Please note the above company Pruvit is mentioned as an option, but it is affiliated with an MLM, so if that isn't appropriate I can remove the comment.

  • sunflowerstressreliefsunflowerstressrelief Posts: 29 ✭✭✭

    The benefits of intermittent fasting have been enormous for me personally particularly when I relaxed some about adhering to rigid pre-assigned schedules of when to eat or not. Most days I enjoy 20 hours off and 4 hours on but that’s just what works for me.

    After practicing intermittent fasting for a while I noticed that my body was sending clear messages as when to eat or break the fast and it would normally be after a complete clearing of my digestive system.

    To take in some warm lemon water 15 - 30 minutes before breaking the fast also provides lymph movement and is as well soothing for the digestive and nervous system.

    Benefits I enjoy from intermittent fasting are reduced inflammation, enhanced energy and a definite increase in metabolism.

  • JannajoJannajo Ms. Pointe-Claire, QuebecPosts: 173 ✭✭✭

    I REALLY LOVE FASTING, AND HAVE A LOT TO SAY ABT it, using it often,at least each year, 10-30 days, for some 25 years (I am 77y/o, healthy, no pain) but then again, I lack all the fancy 'resources or explanations': perhaps this will help, there is no keto that can help u, no ketoses that u can be very sure of, usually it does not happen actually; 3 days is the very minimum for healthy results, drink so much water u think it is ridiculous, like 4 litres, sipping or in gulps, buy some books on fasting as Bragg's and go to the truenorthhealthcentre website or call Dr. Golhammer there, or see his videos..santa rosa is the place he helps u out, to fast up to 40 days or longer, with medical staff on hand; I have fasted at home, for 2 months but I follow guidelines carefully: drink the 4 litres of (pure) water,(I add ginger, mint perhaps) take only small amounts of medication (thyroid hormone in my case, with hashimotos), or none, NO EXERCISE, do not even shower or bathe, brush teeth, no energy must leave body, it is too busy in autophagy, ridding u of all the old, unhealthy cells. Go to fasting centre (many of them in California, Florida), but at home, try fasting water-only some three days anyway and always remember, eat exceptionally well (before and after, no meat or dairy, imho)as your lifestyle or u will have many symptoms appear the first few days, then u recover and feel very fine. I do use this for health, and with My Saviour, Jesus, Who speaks of it. Eating low calories is not resting for the body very much, I do not use this, but fasting 18 hrs daily works well and may have some small benefit, I use this. I may fast on juices also-I make my own, of course, order 25lb bags of carrotts, beets, etc for this.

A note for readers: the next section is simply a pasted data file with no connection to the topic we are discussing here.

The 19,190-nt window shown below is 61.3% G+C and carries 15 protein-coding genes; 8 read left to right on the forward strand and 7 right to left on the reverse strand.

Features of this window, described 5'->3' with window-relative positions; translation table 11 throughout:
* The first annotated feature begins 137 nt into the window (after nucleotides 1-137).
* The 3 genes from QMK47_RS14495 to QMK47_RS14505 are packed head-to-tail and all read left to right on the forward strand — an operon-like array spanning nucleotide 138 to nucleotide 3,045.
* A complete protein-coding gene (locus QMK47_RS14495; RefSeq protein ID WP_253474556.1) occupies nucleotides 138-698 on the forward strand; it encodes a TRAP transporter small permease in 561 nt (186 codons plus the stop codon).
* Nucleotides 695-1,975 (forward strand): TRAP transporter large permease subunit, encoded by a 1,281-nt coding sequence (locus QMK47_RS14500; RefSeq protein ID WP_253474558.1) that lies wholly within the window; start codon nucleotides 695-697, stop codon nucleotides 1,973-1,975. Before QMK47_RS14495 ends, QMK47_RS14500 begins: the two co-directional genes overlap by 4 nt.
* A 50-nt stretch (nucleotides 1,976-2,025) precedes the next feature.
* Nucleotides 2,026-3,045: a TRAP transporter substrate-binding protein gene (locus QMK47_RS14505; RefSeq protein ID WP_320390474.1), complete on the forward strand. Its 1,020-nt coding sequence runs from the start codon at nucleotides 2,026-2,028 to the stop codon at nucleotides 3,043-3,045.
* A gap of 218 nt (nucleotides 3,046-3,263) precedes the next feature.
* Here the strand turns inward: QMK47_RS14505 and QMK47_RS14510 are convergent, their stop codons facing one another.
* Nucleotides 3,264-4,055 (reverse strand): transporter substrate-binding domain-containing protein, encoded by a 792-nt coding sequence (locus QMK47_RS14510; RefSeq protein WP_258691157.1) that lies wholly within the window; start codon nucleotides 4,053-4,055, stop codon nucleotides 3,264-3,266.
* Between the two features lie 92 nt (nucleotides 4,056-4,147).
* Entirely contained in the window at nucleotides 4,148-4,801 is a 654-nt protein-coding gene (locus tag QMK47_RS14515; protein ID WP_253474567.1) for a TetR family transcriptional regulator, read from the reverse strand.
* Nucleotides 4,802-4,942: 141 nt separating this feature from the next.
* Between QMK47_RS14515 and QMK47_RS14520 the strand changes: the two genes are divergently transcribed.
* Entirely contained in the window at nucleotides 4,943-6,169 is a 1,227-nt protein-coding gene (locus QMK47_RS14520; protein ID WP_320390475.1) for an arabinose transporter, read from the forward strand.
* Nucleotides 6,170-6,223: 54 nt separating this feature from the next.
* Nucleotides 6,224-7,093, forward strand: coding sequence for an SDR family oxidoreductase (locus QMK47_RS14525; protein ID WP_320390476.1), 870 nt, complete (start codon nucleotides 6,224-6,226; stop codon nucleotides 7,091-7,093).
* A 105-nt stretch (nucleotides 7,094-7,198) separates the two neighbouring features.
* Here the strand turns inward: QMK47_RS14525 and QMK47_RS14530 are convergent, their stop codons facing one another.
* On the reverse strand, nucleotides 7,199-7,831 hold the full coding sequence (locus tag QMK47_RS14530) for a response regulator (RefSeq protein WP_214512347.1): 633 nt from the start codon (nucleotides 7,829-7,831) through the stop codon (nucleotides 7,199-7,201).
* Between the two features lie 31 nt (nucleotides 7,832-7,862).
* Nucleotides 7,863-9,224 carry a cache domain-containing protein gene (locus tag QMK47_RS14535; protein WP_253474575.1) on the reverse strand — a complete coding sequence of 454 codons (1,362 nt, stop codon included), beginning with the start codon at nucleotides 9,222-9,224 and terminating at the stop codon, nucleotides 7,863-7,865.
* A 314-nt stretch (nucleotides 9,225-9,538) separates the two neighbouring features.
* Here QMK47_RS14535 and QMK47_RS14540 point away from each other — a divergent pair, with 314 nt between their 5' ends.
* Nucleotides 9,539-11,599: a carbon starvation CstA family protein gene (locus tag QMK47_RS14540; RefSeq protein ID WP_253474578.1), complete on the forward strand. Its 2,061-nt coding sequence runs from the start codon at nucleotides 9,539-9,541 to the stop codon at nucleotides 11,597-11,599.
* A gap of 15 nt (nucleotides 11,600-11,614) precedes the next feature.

• dimck421dimck421 Posts: 205 ✭✭✭

    I began intermittent fasting quite by accident. My grumpy tummy lead me to eat only between the hours of 0900 and 1700. Since then, I tweaked my time to 0900 to 1500. I noticed I lost weight without really trying. THEN, simply because I had a grand supply, beautiful fresh green salad mix began my meal of choice. Goodness, easily, I think I gobble down about a pound of salad per sitting. My goal was not necessarily to tick down the scales, but that was the result. I seem to be stepping into a plant based lifestyle, again, without mindfully doing so. Between intermittent fasting and consuming lots of plants, if weight loss is your goal, it will happen! :)

  • OwlOwl Posts: 199 ✭✭✭

    I have been fasting 20 hours a day for several years and have lost 60 pounds and brought my blood sugar and a1c back into the low-normal range. I had basically plateaued for the past year and read about how our bodies learn to adapt to the fast so we have to shake it up. I started ‘cheating’ every 2 weeks or so by eating early, a high carb meal. I have a bottle of kombucha in the morning and another in the afternoon and then eat for about 4 hours. I don’t eat refined sugar or flour and no vegetable oils (well rarely) and went from basically bed bound to active and busy all day running the family farm. Since I started cheating I have broken the plateau in the past 3 weeks and am finally getting close to my goals. I don’t anticipate ever going back to the SAD (standard American diet.)